A new high line with chain-drive was installed for magneto assembling about March 1,1914, when the Ford work day had been shortened to 8 hours. At that time the magneto-assembling force had been improved by substitutions and experience, and 18 men were assembling 11,175 magnetos in 8 hours, or a little more than 7 minutes of one man's time to assembling one magneto. i The chain-drive speed was a matter of trial; it was first made 5 feet per minute, which was much too fast; then 18 inches per minute was tried, and found much too slow; the third trial was 44 inches per minute (3 feet 8 inches), and is yet in use, though the foreman believes it could now be increased to advantage. The chain drive proved to be a very great improvement , hurrying the slow men, holding the fast men back from pushing work on to those in advance, and acting as an all-round adjuster and equalizer.
As soon as the men became accustomed to the automatically moving assembly 4 men were taken out of the line and the production was 160 in excess of previous performance; 14 men working 8 hours assembled 1,335 magnetos, making 5 minutes of one man's time assemble a magneto, as against 20 minutes when one man assembled the entire job. The next attempt at moving the assembly in progress was made with the job of placing the crank-shafts in the en-bloc cylinders. An accident occurred which resulted in personal injury and-put a stop to new installations of the moving assembly for a time, butiin June, 1913, the foreman of the assembling room took courage and split the transmission-cover assembling into 23 operations, not on rails but on flat-top metal tables, the shape of the transmission cover making rail-sliding impracticable. One man assembling the entire transmission cover produced from 20 to 30 assemblies per 9-hour day, 18 minutes for each one.
At the present time 23 men, each working one of the 23 operations for 8 hours, complete 1,200 transmission assemblies, which gives 9 minutes 12 seconds for each assembly, or a little more than one-half the best time with one man doing the whole job. These great labor savings led to the first trial of full-length assem bling ways for motor assembling, in November, 1913. Motor assembling on separate benches gave, in October, 1913, 1,100 men working 9 hours to assemble 1,000 motors.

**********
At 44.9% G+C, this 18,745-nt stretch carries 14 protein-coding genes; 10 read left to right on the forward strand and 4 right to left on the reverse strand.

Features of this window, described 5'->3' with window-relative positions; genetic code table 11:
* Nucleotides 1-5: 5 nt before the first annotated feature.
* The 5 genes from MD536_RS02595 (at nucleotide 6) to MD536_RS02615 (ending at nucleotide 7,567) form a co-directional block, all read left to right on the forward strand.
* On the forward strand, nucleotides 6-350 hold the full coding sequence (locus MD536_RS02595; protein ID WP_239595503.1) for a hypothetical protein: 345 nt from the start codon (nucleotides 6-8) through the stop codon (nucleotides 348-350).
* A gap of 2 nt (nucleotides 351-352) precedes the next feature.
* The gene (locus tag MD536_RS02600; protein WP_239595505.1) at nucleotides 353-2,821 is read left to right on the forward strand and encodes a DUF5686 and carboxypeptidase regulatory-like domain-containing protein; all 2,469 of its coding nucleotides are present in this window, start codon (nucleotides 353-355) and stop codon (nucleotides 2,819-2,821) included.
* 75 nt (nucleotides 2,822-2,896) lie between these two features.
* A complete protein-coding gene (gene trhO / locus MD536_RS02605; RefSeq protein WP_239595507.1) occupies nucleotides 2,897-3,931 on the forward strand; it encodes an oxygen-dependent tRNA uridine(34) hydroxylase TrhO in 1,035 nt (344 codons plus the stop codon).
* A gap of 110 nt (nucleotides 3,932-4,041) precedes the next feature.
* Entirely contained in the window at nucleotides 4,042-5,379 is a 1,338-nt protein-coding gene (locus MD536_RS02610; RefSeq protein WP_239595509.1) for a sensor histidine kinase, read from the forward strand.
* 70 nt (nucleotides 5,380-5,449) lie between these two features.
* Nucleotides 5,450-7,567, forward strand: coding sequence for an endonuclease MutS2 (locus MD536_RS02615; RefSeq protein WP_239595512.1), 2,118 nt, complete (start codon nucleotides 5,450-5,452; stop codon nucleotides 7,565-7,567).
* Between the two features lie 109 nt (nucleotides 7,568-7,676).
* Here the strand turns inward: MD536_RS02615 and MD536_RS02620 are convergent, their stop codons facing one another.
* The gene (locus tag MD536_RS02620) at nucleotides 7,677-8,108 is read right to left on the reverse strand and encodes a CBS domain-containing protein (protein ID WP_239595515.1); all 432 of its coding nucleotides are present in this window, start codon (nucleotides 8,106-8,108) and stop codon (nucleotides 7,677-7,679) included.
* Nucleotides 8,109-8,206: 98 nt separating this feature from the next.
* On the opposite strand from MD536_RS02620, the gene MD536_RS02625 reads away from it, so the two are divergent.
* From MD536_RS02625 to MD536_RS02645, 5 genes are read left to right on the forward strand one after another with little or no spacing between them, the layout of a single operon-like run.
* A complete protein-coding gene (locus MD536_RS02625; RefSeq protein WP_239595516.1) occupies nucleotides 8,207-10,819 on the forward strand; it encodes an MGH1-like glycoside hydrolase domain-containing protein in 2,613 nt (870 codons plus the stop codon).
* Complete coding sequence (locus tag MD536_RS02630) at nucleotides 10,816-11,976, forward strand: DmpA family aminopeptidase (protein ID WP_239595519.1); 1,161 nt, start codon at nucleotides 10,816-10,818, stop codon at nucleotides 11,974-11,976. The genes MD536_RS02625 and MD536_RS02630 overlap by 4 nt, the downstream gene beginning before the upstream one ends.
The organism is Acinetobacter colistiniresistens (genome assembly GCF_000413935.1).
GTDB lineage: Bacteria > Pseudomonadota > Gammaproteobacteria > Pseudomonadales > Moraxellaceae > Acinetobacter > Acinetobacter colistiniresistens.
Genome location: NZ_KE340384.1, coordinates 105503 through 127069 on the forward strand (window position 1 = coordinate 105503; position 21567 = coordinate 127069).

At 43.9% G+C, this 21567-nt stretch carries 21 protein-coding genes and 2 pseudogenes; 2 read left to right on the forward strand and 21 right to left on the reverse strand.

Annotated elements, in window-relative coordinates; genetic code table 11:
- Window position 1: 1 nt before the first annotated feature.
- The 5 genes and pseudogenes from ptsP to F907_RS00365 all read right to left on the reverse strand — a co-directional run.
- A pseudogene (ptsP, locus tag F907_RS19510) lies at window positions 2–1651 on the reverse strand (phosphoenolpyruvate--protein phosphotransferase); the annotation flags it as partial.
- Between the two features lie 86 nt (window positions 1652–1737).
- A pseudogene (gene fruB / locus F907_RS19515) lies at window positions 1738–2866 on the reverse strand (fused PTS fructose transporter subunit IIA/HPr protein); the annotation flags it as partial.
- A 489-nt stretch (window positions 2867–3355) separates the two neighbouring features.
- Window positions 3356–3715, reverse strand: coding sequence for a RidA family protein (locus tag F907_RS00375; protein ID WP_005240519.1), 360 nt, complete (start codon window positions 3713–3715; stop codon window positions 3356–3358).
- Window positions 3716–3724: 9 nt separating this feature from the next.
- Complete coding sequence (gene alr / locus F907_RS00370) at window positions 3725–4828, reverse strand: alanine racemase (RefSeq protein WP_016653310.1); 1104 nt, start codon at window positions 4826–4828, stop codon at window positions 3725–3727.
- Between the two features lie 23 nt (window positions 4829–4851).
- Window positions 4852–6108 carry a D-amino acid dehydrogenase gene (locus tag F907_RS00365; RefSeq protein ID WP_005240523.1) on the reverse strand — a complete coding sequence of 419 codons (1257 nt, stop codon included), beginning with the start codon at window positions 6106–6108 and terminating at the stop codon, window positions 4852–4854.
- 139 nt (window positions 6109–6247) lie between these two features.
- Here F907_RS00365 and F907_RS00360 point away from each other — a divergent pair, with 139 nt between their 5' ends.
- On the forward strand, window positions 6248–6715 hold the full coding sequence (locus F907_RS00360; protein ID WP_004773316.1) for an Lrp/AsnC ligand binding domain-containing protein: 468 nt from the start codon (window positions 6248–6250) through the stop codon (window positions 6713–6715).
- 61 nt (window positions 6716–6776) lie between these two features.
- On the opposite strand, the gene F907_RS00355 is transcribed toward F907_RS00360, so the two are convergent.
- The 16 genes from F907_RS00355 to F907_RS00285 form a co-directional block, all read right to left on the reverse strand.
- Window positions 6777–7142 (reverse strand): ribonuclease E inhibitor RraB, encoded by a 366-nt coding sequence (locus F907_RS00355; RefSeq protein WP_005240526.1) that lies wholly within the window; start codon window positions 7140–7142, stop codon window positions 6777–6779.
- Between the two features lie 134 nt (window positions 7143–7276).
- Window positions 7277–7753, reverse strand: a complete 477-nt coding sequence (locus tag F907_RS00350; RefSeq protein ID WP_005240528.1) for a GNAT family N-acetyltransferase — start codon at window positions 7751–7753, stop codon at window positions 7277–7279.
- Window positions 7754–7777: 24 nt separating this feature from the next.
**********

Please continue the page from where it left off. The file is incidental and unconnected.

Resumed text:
By installing full-length motor-assembling lines and building some new tools to go into the motor-assembling line, along which the motors in process of assembling are moved by hand, now, May 8, 1914, 472 men working 8 hours assemble 1,000 motors. In November, 1913, it took nearly 594 minutes of one man's time to assemble one motor.
Now, one motor is assembled in 226 minutes of one man's time, as against that 594 minutes in November, 1913. This very great saving is due to the continuous line assembling, to the installation of work-carrying chutes, and to holding the motor as nearly as may be at one level during the entire course of motor assembling.
Some of the savings effected by placing the machines in the line-level are noted in the illustration captions. A complete list of the motor-assembling operations is given on pages 118-127, each followed by the time of performing the operation. A number of the most typical operations are illustrated; and inspection of the machines and methods thus shown, together with the descriptive legends and the data of the number of men employed on each job, will give a much more comprehensive idea of Ford practice in this department than could be obtained from any mere verbal description.
When the two-way cock is opened to admit oil to the overhead measuring cylinder, a float-carrying valve rises until it closes the top air vent. When the cock is opened to deliver oil to the motor-crank box, the float descends, admitting air to the measuring cylinder. Placing this oil-measuring device overhead saved the work of five men. The crank-box oil filling now takes only the time required to move the valve.
A cage of hard-steel rollers running at 450 r. p. m. with fVtncn feed is passed down through the bore and up again. Now worked on drill presses, one bore being rolled at a time: a four-spindle machine now under construction will roll all four cylinder bores at once. The hard-steel rollers are ground in a curve, making then 0.001 inch larger in diameter at the middle, and the cage of rollers is oiled freely while passing through the cylinder bore. This makes an excellent cylinder-bore surface. The Ford model T cylinders, which are 3% inches in diameter, were not finished in any way after reaming up to about April, 1914, when this rolling process (believed to be original with the Ford Company and a new operation in gas-engine finishing) was introduced.
The next chapter of this book on the Ford plant will show the chassis assembling, the body placing on the chassis, and the loading of the Ford cars into railway cars. Succeeding chapters will show the results which the Ford engineers gain by the moving of over 500 machine tools, now in transit. The Ford shops, now having reached a production capacity of 1,200 cars per day, if urged, for the first time are giving the Ford engineers opportunity to draw breath and look about, and do some things that they have never before had time to do. The results of this general overhauling will be fully told in following chapters.